Personification is figurative language related to metaphor. Authors use this literary tool as a method of describing something to make it more easily understood, to emphasize a particular point, or to paint a picture in the mind of the reader. With this type of literary device, an abstract concept or an inanimate object is spoken of as though it were human. It is endowed with life, human attributes, or human emotions.
In All Quiet on the Western Front, Erich Maria Remarque uses the device of personification effectively throughout the entire novel. Even in his introduction to the book, the author tells the reader “It will try simply to tell of a generation of men who, even though they may have escaped its shells, were destroyed by the war.” Here Remarque begins his story attributing the human capability of launching shells with the intent to destroy life to the abstract concept of war. He continues using personification in this manner through each chapter of the book with images like, “The dug-out heaves, the night roars and flashes.”
Remarque takes situations like a predicted shelling of infantry troops and creates the image of Mother Earth as the protector of soldiers on the battlefield:
From the earth, from the air, sustaining forces pour into us—mostly from the earth. To no man does the earth mean so much as to the soldier. When he presses himself down upon her long and powerfully, when he buries his face and his limbs deep in her from the fear of death by shell-fire, then she is his only friend, his brother, his mother; he stifles his terror and his cries in her silence and her security; she shelters him and releases him for ten seconds to live, to run, ten seconds of life; receives him again and often for ever.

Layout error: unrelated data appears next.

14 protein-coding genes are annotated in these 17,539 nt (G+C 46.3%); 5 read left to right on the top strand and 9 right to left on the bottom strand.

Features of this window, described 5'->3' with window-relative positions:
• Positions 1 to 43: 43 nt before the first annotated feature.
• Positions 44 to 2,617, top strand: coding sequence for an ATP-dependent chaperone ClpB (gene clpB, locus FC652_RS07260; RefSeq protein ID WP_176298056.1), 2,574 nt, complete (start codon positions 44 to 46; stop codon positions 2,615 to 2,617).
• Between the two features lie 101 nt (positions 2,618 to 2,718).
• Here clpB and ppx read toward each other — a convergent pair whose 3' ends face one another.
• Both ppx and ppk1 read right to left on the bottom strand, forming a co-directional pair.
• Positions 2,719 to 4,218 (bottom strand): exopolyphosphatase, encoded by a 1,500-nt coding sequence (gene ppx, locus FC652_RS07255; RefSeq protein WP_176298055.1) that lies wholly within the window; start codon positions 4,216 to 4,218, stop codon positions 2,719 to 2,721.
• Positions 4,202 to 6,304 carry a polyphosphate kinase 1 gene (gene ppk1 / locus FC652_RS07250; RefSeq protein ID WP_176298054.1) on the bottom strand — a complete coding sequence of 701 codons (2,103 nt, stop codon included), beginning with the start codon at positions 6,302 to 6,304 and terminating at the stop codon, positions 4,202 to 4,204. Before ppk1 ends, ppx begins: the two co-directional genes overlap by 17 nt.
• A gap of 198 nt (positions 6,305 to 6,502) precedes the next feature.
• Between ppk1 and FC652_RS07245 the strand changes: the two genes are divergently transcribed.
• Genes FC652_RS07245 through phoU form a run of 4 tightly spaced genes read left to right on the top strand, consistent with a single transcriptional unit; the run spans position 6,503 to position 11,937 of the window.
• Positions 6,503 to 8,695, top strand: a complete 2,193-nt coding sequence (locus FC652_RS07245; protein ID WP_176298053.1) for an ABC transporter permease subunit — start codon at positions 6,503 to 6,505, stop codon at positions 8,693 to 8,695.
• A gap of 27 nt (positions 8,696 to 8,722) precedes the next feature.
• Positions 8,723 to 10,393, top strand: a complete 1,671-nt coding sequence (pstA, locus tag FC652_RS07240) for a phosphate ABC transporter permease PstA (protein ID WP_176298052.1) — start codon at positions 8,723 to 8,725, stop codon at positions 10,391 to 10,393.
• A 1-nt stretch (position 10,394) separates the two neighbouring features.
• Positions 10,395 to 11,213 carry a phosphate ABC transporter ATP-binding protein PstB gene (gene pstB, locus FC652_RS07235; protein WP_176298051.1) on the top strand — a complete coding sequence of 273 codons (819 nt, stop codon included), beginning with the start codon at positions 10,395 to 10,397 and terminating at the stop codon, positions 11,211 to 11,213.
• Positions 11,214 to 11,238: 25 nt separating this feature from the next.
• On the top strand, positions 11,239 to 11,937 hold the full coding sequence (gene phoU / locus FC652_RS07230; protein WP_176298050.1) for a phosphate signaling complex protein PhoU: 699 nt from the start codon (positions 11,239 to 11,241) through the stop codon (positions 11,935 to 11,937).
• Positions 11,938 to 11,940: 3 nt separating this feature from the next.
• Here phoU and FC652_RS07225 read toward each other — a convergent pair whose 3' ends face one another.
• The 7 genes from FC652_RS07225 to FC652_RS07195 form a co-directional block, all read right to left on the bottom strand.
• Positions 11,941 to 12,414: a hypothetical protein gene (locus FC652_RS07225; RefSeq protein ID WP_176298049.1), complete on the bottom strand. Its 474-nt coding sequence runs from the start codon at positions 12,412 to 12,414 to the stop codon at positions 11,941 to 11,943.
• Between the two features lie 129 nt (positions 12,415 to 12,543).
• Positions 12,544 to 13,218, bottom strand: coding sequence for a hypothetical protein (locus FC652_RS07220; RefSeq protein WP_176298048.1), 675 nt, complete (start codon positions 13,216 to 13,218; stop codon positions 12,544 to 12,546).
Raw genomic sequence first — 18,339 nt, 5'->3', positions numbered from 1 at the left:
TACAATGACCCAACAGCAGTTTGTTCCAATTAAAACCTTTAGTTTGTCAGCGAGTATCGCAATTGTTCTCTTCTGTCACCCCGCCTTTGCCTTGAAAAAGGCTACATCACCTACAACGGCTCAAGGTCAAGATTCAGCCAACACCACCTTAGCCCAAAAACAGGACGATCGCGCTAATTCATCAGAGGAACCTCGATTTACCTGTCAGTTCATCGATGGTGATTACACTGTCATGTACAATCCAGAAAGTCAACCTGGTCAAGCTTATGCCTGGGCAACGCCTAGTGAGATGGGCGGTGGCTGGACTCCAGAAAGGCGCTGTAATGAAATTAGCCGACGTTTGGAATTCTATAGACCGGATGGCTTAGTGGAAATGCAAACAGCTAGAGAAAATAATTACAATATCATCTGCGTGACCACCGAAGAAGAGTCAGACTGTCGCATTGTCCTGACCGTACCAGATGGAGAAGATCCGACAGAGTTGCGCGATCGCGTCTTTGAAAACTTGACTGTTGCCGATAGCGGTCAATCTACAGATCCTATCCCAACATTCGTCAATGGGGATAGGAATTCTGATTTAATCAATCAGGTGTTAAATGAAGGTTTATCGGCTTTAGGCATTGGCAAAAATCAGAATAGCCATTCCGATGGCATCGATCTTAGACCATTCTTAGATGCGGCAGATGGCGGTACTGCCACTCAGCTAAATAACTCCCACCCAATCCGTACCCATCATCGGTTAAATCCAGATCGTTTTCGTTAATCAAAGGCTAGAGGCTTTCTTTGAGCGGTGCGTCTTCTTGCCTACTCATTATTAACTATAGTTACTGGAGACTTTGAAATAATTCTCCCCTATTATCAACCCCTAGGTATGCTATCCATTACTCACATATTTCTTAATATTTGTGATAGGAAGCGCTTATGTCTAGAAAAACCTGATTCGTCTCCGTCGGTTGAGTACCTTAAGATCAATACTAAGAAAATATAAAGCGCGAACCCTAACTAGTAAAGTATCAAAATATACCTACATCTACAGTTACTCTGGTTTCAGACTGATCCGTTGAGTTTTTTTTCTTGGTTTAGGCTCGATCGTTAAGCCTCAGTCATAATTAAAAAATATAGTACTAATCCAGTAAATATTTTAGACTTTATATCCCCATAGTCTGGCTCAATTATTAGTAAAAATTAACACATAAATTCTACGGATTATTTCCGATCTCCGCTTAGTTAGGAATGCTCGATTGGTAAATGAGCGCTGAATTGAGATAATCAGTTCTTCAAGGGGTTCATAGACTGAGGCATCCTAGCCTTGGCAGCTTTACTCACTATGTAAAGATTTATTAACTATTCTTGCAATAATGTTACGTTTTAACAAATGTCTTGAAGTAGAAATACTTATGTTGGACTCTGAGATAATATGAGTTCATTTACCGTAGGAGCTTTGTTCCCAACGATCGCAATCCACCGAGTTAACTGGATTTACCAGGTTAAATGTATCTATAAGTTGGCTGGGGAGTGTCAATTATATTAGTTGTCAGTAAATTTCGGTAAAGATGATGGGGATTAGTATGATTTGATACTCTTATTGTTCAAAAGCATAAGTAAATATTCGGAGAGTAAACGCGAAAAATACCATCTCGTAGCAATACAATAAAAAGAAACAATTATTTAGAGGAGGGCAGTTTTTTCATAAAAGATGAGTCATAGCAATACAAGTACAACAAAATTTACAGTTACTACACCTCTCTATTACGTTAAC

The novel is written in short descriptive passages and brief segments of dialogue. To supplement the lack of extensive descriptive sentences, Remarque often uses personification to make his points. For example, when one soldier is unable to stand the battle stress, he goes AWOL and is subsequently captured. The author could have written several explanatory and descriptive pages telling the reader that the soldiers in battle understood the loneliness a comrade might feel under the circumstances, but a military tribunal lacks the sense of human emotion when weighing the soldier’s actions. Instead, Remarque uses personification of the military court to make his point succinctly:
Anyone might have known that his flight was only homesickness and a momentary aberration. But what does a court-martial a hundred miles behind the front-line know about it?
The very concept of the front as being quiet is the kind of literary personification technique Remarque employs to express more to the reader using fewer words.